Carolyn Bennett, Minister of Crown-Indigenous Relations, and Jane Philpott, the new Minister of Indigenous Services, will be responsible for replacing the Indian Act. Robert Thivierge and Dave Kalmbach, Wikimedia Commons

Indigenous leaders look for renewal

By 
  • September 15, 2017

OTTAWA - Two Catholic Indigenous leaders are cautiously optimistic about Prime Minister Justin Trudeau’s plans to abolish the Indian Act and renew relations with Canada’s first peoples.

Ahead of a first minister’s meeting Oct. 3 in Ottawa with national Indigenous leaders, Trudeau shuffled his cabinet in August and divided the Indigenous and Northern Affairs Department into two ministries, one to provide services and the other to oversee treaties and treaty negotiations.

Harry Lafond, a parish administrator for the Muskeg Lake First Nation, hopes the shuffle will encourage real change inside a federal bureaucracy that has been stuck in its ways.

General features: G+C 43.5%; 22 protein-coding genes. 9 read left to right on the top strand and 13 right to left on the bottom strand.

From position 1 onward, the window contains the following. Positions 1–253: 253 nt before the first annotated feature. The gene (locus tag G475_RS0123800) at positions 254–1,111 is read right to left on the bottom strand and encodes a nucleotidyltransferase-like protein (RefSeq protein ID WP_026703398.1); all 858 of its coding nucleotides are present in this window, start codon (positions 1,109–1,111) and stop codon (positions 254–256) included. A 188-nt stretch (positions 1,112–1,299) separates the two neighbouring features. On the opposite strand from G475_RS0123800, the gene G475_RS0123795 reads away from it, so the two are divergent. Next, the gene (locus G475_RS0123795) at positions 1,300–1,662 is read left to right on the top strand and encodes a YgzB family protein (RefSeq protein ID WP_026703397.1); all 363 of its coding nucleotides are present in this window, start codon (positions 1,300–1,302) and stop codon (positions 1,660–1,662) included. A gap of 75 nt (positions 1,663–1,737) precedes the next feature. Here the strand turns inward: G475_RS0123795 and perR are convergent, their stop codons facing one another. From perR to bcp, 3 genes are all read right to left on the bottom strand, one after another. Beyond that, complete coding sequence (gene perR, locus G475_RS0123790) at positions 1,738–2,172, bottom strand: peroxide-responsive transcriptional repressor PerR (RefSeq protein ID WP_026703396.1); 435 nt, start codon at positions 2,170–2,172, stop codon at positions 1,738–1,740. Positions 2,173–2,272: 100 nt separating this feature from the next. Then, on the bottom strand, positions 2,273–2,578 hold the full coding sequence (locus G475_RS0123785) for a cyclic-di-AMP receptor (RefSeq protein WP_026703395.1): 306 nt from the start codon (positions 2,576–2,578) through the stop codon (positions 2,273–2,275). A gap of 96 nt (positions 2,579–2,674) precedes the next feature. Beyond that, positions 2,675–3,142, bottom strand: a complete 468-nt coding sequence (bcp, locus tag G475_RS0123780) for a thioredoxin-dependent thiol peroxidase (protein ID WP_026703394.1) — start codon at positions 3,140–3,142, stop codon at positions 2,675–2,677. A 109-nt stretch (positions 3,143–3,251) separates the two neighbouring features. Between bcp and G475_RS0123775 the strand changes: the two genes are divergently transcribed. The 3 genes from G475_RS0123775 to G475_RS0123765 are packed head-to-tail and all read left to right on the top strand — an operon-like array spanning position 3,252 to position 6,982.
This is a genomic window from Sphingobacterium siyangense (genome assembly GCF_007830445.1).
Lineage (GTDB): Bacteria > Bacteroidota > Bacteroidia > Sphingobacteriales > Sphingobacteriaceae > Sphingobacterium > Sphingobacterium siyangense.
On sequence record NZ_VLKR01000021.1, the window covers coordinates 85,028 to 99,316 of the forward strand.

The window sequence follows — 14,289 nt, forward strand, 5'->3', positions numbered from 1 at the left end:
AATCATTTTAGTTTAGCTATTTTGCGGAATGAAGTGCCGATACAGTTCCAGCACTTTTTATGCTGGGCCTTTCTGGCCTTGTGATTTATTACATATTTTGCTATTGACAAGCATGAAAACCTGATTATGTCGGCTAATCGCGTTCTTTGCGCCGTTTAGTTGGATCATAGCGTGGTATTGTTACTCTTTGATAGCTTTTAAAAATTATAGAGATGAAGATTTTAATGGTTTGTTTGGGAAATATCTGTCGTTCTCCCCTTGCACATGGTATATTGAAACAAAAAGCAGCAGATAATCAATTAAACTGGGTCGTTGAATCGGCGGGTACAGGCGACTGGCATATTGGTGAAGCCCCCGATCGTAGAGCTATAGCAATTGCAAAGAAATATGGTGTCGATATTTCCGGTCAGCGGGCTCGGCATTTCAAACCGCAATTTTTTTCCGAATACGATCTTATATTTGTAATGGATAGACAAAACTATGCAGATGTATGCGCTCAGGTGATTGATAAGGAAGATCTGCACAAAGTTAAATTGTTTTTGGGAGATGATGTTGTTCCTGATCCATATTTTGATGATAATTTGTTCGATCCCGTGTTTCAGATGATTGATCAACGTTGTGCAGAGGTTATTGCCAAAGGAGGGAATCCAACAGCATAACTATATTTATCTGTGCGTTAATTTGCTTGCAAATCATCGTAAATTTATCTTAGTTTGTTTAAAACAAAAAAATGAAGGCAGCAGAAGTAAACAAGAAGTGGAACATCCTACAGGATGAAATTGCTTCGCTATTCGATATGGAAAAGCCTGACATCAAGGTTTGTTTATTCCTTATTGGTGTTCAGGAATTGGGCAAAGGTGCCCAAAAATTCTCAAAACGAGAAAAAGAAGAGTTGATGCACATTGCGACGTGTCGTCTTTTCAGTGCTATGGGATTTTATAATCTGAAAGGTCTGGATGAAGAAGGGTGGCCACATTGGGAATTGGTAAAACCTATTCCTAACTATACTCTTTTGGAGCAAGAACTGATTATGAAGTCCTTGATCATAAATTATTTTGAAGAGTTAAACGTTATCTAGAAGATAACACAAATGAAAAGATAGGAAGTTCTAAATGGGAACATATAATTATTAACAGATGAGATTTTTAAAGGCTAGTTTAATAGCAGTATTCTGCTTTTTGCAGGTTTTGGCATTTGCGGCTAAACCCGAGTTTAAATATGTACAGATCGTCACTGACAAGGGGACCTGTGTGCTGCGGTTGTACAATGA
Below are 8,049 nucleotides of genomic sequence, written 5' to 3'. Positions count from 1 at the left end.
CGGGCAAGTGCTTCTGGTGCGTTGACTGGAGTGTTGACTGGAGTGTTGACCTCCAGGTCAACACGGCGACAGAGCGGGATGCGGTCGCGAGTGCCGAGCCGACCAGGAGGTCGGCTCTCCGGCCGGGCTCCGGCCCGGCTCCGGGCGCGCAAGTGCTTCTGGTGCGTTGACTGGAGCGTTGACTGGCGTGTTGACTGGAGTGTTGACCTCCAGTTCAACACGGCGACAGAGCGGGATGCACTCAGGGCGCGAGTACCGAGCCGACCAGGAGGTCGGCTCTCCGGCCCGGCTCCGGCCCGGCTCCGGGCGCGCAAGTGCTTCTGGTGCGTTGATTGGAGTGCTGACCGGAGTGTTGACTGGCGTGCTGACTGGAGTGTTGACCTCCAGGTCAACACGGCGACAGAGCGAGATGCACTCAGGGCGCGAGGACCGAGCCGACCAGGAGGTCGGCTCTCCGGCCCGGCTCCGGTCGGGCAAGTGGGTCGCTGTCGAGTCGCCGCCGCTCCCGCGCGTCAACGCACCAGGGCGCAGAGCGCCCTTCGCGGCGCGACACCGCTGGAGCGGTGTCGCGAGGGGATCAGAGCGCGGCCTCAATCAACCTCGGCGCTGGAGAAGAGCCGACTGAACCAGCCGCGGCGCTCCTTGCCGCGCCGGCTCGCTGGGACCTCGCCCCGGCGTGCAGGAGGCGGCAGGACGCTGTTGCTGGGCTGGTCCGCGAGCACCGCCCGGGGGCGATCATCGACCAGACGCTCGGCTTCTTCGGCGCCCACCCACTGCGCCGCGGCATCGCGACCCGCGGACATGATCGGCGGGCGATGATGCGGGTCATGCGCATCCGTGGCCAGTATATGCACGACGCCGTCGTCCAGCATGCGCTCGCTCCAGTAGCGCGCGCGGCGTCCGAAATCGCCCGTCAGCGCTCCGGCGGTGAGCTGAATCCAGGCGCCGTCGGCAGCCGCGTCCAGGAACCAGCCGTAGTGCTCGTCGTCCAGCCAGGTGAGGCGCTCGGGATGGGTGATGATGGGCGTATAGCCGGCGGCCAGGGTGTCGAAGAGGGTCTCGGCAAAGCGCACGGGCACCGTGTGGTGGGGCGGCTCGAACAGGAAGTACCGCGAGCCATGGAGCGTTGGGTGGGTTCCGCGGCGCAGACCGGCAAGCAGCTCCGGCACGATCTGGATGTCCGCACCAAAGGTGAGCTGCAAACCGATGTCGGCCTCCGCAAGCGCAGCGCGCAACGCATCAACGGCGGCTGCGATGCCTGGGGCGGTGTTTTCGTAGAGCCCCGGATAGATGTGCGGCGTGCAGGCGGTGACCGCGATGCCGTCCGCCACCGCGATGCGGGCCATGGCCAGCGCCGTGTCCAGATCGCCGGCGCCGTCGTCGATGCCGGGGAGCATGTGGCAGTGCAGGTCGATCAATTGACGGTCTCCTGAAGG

“That bureaucracy is driven by a long history of Canadian policy and laws that continue the colonizing practices of its predecessors,” Lafond said.

Former Minister of Health Jane Philpott is the new Minister of Indigenous Services, while Carolyn Bennett, the former minister of the department, will become Minister of Crown-Indigenous Relations, responsible for replacing the Indian Act.

Bennett’s department “has the greatest potential right now of initiating a change process that will lead us to a better place,” Lafond said.

Deacon Rennie Nahanee, coordinator of ministry and outreach to Indigenous peoples for the Vancouver archdiocese and a member of the Squamish First Nation, endorses the new “nationto- nation approach.”

While he agrees the Indian Act must go, he worries about what would replace it.

“If taking away the Indian Act moves us to come under the provinces that would not be good,” he said.

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